Transformation of Canola (R line Hyola 308) by pgip1 Gene from Bean cv. Daneshjoo to Improve Resistance to Sclerotina sclerotiorum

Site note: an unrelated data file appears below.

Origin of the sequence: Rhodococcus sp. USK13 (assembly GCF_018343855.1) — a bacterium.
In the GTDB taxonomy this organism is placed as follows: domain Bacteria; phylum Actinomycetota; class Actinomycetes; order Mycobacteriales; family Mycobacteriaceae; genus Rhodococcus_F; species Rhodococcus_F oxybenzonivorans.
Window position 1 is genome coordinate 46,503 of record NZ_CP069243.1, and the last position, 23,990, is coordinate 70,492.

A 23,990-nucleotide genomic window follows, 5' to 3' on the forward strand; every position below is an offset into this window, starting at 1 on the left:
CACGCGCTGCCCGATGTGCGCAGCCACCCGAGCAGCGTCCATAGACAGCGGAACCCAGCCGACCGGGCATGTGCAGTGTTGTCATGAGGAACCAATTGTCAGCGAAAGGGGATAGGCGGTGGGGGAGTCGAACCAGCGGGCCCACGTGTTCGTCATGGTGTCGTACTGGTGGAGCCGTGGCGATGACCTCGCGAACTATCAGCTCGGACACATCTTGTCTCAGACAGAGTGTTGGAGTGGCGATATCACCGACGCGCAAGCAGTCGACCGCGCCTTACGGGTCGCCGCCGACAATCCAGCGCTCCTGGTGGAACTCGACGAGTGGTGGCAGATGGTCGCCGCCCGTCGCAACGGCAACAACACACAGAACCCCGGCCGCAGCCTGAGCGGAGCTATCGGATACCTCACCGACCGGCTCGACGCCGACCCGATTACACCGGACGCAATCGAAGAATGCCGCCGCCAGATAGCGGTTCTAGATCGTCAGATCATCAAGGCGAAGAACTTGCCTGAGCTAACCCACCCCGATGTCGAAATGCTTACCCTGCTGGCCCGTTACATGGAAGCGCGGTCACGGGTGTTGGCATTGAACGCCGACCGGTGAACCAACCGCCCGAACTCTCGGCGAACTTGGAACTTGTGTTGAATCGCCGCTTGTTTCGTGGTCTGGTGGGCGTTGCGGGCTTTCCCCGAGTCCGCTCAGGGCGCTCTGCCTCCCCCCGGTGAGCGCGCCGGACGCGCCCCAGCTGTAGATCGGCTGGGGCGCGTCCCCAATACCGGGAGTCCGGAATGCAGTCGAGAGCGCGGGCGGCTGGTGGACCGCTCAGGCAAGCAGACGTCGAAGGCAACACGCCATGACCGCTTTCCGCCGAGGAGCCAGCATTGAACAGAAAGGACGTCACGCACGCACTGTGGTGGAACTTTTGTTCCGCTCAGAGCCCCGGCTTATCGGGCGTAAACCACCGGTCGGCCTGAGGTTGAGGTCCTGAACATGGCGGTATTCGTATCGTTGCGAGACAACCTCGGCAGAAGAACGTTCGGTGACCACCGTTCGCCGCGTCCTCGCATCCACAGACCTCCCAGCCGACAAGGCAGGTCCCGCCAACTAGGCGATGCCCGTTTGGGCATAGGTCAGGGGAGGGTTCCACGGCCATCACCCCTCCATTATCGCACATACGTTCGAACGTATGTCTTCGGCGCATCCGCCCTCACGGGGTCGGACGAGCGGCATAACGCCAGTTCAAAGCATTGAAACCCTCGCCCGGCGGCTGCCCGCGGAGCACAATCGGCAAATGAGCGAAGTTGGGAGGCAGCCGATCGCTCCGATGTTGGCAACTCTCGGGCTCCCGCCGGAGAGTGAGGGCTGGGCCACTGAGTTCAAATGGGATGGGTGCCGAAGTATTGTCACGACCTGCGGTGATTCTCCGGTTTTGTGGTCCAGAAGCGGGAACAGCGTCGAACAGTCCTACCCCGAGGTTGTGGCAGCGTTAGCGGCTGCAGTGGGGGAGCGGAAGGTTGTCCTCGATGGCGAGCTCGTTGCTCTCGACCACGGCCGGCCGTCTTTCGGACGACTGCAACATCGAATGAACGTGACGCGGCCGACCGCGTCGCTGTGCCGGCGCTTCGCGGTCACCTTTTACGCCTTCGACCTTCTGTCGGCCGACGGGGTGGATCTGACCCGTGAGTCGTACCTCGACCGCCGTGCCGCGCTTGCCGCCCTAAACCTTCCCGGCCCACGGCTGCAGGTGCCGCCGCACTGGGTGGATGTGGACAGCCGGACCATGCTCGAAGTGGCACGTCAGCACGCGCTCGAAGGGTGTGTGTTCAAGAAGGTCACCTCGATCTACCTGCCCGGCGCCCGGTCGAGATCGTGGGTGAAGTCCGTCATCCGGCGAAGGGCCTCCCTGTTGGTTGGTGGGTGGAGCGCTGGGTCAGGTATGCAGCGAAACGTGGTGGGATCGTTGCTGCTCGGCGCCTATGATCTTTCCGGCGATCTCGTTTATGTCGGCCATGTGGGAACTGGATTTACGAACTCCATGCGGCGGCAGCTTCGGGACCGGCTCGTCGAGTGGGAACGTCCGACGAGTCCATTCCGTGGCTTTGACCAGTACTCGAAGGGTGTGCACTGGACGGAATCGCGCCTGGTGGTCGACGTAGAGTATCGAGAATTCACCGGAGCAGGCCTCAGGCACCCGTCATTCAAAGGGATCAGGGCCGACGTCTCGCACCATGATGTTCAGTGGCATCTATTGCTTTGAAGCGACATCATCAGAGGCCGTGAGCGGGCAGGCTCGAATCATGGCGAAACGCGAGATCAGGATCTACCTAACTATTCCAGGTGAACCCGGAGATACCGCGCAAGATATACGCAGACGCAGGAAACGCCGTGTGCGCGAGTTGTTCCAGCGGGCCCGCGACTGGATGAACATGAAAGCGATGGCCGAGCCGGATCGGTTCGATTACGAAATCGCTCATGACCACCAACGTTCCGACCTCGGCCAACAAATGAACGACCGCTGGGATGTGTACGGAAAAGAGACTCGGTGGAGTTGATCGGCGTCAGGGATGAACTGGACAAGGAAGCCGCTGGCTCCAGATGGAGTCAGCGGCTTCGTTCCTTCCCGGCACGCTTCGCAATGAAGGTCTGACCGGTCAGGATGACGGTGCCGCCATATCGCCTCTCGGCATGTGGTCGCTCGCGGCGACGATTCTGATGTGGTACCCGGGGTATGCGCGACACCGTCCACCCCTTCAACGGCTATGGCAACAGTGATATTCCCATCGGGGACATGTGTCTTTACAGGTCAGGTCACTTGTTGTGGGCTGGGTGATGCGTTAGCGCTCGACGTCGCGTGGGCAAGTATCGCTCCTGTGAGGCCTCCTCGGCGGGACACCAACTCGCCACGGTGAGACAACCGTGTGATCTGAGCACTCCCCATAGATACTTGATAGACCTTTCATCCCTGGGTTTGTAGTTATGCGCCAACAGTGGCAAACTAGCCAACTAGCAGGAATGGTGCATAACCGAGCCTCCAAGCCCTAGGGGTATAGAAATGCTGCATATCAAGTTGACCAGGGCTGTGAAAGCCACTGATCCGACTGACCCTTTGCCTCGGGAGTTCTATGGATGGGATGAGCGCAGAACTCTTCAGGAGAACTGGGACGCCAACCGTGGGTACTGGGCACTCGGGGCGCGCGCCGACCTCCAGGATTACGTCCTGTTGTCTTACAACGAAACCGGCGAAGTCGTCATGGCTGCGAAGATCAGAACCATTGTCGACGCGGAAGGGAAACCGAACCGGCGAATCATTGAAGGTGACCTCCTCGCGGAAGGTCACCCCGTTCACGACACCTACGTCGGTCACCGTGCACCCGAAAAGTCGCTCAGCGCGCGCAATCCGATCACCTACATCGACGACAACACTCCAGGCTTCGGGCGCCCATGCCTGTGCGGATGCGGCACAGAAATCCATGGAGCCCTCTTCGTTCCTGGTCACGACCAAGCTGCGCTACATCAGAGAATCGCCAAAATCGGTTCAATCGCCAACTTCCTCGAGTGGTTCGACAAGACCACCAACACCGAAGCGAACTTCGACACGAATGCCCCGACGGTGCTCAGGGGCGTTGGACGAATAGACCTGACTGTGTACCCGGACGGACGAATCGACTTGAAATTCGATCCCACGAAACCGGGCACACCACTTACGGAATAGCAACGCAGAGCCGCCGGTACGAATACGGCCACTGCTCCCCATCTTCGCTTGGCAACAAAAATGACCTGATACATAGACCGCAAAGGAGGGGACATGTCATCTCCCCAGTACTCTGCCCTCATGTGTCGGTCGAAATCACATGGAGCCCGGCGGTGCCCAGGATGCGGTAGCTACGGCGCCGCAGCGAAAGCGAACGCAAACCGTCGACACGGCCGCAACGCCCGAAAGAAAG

During plant infection, fungal pathogens secret polygalacturonase (PG) that are capable of degrading cell wall of susceptible plant tissues. Polygalacturonase-inhibiting proteins (PGIPs) are able to specifically inhibit fungal polygalacturonases (PGs) activity. The inhibition of fungal PGs by PGIPs suggests that PGIPs have a role in plant tolerance to fungal infections. In this study bean (Daneshjoo cultivar) pgip1 gene was overexpressed under the control of the CaMV 35S constitutive promoter in Brassica napus, R line Hyola 308. Transformation of cotyledonary petioles was achieved via Agrobacterium tumefaciens LBA4404. After infection with Agrobacterium, the explants were transferred to selected regeneration medium. The transformed explants were screened in kanamycin containing media. The explants were excised and rooted using appropriate growth regulator. Putative transgenic lines obtained from independent transformation events transferred to the greenhouse for hardening. The presence of pgip1 in putative transgenic lines confirmed by the polymerase chain reaction (PCR) using specific primers. Also, the results of bioassay demonstrated that the lesion sizes occurred on leaves of transgenic canola by Sclerotina sclerotiorum (causal agent of canola stem rot) were significantly retarded in compared to non transgenic canola plant using leaf detached assay.